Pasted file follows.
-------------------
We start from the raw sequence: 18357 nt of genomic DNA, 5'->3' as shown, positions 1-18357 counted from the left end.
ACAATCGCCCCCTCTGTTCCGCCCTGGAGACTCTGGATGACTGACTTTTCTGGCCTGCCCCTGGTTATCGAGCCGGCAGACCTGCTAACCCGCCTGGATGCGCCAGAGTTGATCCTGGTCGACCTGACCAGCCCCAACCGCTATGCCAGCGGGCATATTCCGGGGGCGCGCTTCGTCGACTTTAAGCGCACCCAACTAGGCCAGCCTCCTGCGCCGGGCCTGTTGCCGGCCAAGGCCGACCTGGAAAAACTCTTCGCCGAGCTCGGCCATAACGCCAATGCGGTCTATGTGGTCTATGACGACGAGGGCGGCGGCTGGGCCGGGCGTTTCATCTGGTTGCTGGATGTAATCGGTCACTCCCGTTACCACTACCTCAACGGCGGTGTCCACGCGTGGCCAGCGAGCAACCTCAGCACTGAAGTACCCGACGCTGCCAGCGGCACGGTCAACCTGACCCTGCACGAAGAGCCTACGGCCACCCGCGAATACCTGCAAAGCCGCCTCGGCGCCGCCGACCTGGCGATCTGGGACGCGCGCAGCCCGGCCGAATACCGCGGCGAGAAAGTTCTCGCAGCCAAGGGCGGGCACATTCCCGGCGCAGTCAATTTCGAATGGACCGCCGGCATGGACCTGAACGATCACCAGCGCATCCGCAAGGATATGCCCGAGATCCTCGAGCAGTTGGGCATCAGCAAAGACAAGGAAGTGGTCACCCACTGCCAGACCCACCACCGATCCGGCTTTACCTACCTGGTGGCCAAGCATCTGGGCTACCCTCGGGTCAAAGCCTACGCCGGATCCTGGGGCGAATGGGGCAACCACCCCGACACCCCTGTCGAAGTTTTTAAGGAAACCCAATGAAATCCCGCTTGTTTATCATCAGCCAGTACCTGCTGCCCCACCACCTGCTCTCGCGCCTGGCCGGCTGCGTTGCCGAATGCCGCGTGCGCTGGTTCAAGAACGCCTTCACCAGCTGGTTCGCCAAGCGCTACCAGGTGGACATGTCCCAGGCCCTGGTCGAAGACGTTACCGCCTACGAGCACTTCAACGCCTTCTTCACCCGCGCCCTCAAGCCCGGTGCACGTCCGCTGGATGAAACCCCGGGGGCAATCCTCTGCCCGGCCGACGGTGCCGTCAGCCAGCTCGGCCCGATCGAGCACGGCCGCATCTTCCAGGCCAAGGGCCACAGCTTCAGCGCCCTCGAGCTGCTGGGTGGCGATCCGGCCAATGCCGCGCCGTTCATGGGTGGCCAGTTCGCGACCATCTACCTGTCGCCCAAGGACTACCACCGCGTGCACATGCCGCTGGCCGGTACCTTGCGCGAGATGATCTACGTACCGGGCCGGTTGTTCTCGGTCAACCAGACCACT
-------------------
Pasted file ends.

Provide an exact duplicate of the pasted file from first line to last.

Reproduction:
We start from the raw sequence: 18357 nt of genomic DNA, 5'->3' as shown, positions 1-18357 counted from the left end.
ACAATCGCCCCCTCTGTTCCGCCCTGGAGACTCTGGATGACTGACTTTTCTGGCCTGCCCCTGGTTATCGAGCCGGCAGACCTGCTAACCCGCCTGGATGCGCCAGAGTTGATCCTGGTCGACCTGACCAGCCCCAACCGCTATGCCAGCGGGCATATTCCGGGGGCGCGCTTCGTCGACTTTAAGCGCACCCAACTAGGCCAGCCTCCTGCGCCGGGCCTGTTGCCGGCCAAGGCCGACCTGGAAAAACTCTTCGCCGAGCTCGGCCATAACGCCAATGCGGTCTATGTGGTCTATGACGACGAGGGCGGCGGCTGGGCCGGGCGTTTCATCTGGTTGCTGGATGTAATCGGTCACTCCCGTTACCACTACCTCAACGGCGGTGTCCACGCGTGGCCAGCGAGCAACCTCAGCACTGAAGTACCCGACGCTGCCAGCGGCACGGTCAACCTGACCCTGCACGAAGAGCCTACGGCCACCCGCGAATACCTGCAAAGCCGCCTCGGCGCCGCCGACCTGGCGATCTGGGACGCGCGCAGCCCGGCCGAATACCGCGGCGAGAAAGTTCTCGCAGCCAAGGGCGGGCACATTCCCGGCGCAGTCAATTTCGAATGGACCGCCGGCATGGACCTGAACGATCACCAGCGCATCCGCAAGGATATGCCCGAGATCCTCGAGCAGTTGGGCATCAGCAAAGACAAGGAAGTGGTCACCCACTGCCAGACCCACCACCGATCCGGCTTTACCTACCTGGTGGCCAAGCATCTGGGCTACCCTCGGGTCAAAGCCTACGCCGGATCCTGGGGCGAATGGGGCAACCACCCCGACACCCCTGTCGAAGTTTTTAAGGAAACCCAATGAAATCCCGCTTGTTTATCATCAGCCAGTACCTGCTGCCCCACCACCTGCTCTCGCGCCTGGCCGGCTGCGTTGCCGAATGCCGCGTGCGCTGGTTCAAGAACGCCTTCACCAGCTGGTTCGCCAAGCGCTACCAGGTGGACATGTCCCAGGCCCTGGTCGAAGACGTTACCGCCTACGAGCACTTCAACGCCTTCTTCACCCGCGCCCTCAAGCCCGGTGCACGTCCGCTGGATGAAACCCCGGGGGCAATCCTCTGCCCGGCCGACGGTGCCGTCAGCCAGCTCGGCCCGATCGAGCACGGCCGCATCTTCCAGGCCAAGGGCCACAGCTTCAGCGCCCTCGAGCTGCTGGGTGGCGATCCGGCCAATGCCGCGCCGTTCATGGGTGGCCAGTTCGCGACCATCTACCTGTCGCCCAAGGACTACCACCGCGTGCACATGCCGCTGGCCGGTACCTTGCGCGAGATGATCTACGTACCGGGCCGGTTGTTCTCGGTCAACCAGACCACT